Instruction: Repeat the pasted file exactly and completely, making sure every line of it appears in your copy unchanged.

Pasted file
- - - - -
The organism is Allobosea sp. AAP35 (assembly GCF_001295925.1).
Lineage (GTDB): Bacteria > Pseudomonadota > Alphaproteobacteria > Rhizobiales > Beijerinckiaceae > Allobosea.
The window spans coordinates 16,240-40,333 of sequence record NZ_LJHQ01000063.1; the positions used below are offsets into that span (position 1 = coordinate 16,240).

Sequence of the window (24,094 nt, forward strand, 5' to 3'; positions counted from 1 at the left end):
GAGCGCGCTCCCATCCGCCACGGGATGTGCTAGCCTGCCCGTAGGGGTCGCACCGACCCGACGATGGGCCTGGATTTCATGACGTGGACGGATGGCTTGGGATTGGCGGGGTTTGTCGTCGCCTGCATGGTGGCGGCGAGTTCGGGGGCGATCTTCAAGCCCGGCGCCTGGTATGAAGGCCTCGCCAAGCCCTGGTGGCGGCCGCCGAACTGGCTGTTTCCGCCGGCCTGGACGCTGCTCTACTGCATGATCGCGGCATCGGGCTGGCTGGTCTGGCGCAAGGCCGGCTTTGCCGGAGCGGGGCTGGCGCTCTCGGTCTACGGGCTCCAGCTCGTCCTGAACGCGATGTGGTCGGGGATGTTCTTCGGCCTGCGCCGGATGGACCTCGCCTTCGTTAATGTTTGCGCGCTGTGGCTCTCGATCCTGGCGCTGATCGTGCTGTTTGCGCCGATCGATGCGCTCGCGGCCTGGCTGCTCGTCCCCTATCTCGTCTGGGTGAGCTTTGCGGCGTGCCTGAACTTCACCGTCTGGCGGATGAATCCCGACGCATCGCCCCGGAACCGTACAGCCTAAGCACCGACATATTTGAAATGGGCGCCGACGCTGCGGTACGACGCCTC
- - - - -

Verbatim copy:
The organism is Allobosea sp. AAP35 (assembly GCF_001295925.1).
Lineage (GTDB): Bacteria > Pseudomonadota > Alphaproteobacteria > Rhizobiales > Beijerinckiaceae > Allobosea.
The window spans coordinates 16,240-40,333 of sequence record NZ_LJHQ01000063.1; the positions used below are offsets into that span (position 1 = coordinate 16,240).

Sequence of the window (24,094 nt, forward strand, 5' to 3'; positions counted from 1 at the left end):
GAGCGCGCTCCCATCCGCCACGGGATGTGCTAGCCTGCCCGTAGGGGTCGCACCGACCCGACGATGGGCCTGGATTTCATGACGTGGACGGATGGCTTGGGATTGGCGGGGTTTGTCGTCGCCTGCATGGTGGCGGCGAGTTCGGGGGCGATCTTCAAGCCCGGCGCCTGGTATGAAGGCCTCGCCAAGCCCTGGTGGCGGCCGCCGAACTGGCTGTTTCCGCCGGCCTGGACGCTGCTCTACTGCATGATCGCGGCATCGGGCTGGCTGGTCTGGCGCAAGGCCGGCTTTGCCGGAGCGGGGCTGGCGCTCTCGGTCTACGGGCTCCAGCTCGTCCTGAACGCGATGTGGTCGGGGATGTTCTTCGGCCTGCGCCGGATGGACCTCGCCTTCGTTAATGTTTGCGCGCTGTGGCTCTCGATCCTGGCGCTGATCGTGCTGTTTGCGCCGATCGATGCGCTCGCGGCCTGGCTGCTCGTCCCCTATCTCGTCTGGGTGAGCTTTGCGGCGTGCCTGAACTTCACCGTCTGGCGGATGAATCCCGACGCATCGCCCCGGAACCGTACAGCCTAAGCACCGACATATTTGAAATGGGCGCCGACGCTGCGGTACGACGCCTC